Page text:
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Ebola Cases and Deaths Under-Reported. Why?

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posted on Sep, 18 2014 @ 10:13 AM
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It's not so complicated. Normally, no one cares whether West Africans live or die. Or what makes them sick, or what kills them. There are very, very few doctors and public hospitals, and generally, nowhere to go to get diagnosed. There are no established systems in place for reporting any deaths - and normally, nowhere to record cause of death.

….Deaths are always reported in developed nations - it's the law - "cause of death" must be determined, and funerals must be arranged through licensed facilities. Then there's the insurance to collect, estate taxes to pay, utility bills to shut off…. But people in undeveloped nations are on their own. Most West African nations do not even have laws saying deaths must be reported. There are no funeral parlors, no insurance, no taxes, not even any utilities to shut off.

So not all Ebola cases and deaths are reported. Maybe 25% are on the WHO master list. Maybe less. Why? Because no one is there to diagnose sick West Africans, whatever their ailment. NO deaths are reported, normally. ….Obviously, this situation makes "disease surveillance" next to impossible. Not ideal in our interconnected global economy.

HOWEVER, Nigeria, much praised for controlling Ebola, is taking steps to ensure Ebola deaths are reported and recorded.


Ebola: 340 Cases Under Surveillance in Rivers State (Nigeria)

The Rivers Commissioner for Health, Sampson Parker, on Wednesday said there were 340 Ebola Virus disease (EVD) cases under surveillance in the state.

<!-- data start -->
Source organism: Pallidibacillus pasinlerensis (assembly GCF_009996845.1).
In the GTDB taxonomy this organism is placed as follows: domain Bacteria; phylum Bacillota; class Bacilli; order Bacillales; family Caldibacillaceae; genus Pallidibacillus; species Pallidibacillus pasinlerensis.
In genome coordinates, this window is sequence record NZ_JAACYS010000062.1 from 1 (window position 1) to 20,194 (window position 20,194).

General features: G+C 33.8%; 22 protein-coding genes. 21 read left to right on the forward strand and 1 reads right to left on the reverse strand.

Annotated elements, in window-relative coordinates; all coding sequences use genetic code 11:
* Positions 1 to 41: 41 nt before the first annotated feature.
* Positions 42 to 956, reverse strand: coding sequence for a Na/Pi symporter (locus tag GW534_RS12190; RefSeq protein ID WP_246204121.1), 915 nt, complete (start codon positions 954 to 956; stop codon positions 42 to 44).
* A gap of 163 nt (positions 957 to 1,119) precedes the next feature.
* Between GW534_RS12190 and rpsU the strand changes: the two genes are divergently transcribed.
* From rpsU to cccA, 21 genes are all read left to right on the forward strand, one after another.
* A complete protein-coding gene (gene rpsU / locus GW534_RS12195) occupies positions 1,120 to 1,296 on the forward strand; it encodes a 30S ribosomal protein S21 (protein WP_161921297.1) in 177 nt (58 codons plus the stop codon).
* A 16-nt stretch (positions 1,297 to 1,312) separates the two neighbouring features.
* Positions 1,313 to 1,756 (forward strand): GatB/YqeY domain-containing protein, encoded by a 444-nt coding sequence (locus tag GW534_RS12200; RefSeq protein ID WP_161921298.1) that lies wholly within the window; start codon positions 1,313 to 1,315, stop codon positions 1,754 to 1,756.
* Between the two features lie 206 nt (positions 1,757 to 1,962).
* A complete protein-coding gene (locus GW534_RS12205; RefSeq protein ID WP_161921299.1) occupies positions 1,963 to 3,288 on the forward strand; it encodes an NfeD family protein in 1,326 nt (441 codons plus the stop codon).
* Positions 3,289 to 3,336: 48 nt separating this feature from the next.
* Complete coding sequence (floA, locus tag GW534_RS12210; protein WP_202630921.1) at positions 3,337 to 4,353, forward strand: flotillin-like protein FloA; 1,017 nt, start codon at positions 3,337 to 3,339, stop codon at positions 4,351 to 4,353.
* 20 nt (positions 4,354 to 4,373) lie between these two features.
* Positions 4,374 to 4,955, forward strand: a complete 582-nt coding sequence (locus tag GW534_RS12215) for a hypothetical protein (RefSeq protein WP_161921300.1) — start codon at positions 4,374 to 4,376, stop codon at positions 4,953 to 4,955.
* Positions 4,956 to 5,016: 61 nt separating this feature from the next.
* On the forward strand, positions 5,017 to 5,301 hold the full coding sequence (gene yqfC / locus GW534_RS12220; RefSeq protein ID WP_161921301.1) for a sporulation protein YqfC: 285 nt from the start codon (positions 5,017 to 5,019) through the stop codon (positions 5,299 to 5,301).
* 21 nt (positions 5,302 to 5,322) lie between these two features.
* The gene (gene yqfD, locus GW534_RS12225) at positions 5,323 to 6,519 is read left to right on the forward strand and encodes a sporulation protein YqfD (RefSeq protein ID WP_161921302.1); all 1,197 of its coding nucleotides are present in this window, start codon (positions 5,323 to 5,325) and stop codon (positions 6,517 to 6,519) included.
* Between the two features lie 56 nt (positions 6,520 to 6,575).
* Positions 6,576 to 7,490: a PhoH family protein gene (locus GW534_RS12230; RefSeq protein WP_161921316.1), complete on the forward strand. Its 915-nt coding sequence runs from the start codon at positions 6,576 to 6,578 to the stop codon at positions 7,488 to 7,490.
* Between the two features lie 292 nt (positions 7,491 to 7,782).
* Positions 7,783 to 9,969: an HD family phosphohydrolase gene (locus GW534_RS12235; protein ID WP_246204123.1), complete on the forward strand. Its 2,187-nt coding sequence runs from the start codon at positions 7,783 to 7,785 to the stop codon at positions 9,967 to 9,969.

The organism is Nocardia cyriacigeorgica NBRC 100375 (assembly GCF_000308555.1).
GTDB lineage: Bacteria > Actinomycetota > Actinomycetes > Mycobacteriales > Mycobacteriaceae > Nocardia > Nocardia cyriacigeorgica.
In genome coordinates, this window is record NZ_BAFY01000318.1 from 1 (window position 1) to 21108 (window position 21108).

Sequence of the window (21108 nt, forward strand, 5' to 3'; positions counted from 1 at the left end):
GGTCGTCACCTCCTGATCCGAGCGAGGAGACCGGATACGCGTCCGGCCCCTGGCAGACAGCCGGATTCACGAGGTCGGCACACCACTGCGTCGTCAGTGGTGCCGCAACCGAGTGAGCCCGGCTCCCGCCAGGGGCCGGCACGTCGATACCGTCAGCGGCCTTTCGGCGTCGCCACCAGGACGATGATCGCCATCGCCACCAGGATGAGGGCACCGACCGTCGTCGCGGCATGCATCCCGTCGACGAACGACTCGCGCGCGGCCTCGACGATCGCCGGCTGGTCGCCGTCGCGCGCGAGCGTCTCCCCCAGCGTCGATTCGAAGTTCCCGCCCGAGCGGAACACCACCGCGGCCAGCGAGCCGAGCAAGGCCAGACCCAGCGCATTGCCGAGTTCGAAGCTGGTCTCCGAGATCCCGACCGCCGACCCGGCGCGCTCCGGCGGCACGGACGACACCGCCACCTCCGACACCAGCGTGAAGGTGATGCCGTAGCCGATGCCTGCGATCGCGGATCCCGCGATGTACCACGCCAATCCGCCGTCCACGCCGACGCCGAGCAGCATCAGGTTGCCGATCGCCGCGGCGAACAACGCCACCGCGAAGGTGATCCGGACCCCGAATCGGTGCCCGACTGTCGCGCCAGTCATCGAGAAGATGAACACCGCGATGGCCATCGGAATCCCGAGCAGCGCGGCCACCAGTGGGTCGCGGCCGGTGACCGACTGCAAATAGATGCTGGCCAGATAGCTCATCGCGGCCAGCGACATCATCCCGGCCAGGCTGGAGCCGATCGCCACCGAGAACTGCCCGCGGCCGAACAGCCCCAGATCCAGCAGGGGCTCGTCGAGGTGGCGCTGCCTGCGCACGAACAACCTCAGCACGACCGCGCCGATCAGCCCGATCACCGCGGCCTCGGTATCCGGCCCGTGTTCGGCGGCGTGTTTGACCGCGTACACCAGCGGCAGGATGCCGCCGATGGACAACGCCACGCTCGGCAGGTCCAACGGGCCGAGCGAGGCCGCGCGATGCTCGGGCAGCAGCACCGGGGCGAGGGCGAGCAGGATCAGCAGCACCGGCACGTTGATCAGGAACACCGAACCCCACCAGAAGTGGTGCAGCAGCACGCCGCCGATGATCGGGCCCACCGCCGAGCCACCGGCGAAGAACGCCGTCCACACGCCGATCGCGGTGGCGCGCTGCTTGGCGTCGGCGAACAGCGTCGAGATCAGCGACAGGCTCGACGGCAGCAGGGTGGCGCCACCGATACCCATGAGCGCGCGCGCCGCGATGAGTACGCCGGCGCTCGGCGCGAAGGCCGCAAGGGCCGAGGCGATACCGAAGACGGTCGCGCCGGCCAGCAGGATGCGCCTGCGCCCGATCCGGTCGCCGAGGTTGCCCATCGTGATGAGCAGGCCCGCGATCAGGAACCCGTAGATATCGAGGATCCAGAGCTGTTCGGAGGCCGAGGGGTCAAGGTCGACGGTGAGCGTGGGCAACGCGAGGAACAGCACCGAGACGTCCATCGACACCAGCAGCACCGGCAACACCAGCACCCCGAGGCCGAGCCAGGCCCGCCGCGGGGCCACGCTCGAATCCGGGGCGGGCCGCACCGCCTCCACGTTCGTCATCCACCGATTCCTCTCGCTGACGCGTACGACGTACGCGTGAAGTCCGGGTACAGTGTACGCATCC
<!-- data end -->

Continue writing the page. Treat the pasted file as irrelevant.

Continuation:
….He called on the people to always report cases of deaths and stop the habit of burying dead bodies in a hurry.

The commissioner urged people of the area to alert local government disease surveillance officers as soon as there were cases of deaths.


“As a matter of fact, every death must be reported to local government health officials before anybody can touch it,’’ Parker said.

[tsk]


NOTE: "Disease surveillance" is why one of the USA's four general goals is to build up Africa's public health care system. So next time, maybe the world will see what's coming before it's out of control.


"It's perhaps no coincidence that this is out of control in countries that have vulnerabilities, that have not built up their health systems," Yamey said. "They do not have adequate hospitals, clinics, staffing, supply chains of medicines and diagnostic tests. And the global health community has known this for a long time. We need to do better."

…."This outbreak just emphasizes the tenuous nature of many African health systems," said Dr. Warner Greene, director of the Gladstone Institute of Virology and Immunology in San Francisco who has worked extensively in Uganda and other parts of Africa. "This is a tragic but strong example of why we need to be investing in the health of Africa and the health care capacity of Africa in a far more persuasive way."








edit on 18/9/14 by soficrow because: (no reason given)

edit on 18/9/14 by soficrow because: (no reason given)




posted on Sep, 18 2014 @ 10:39 AM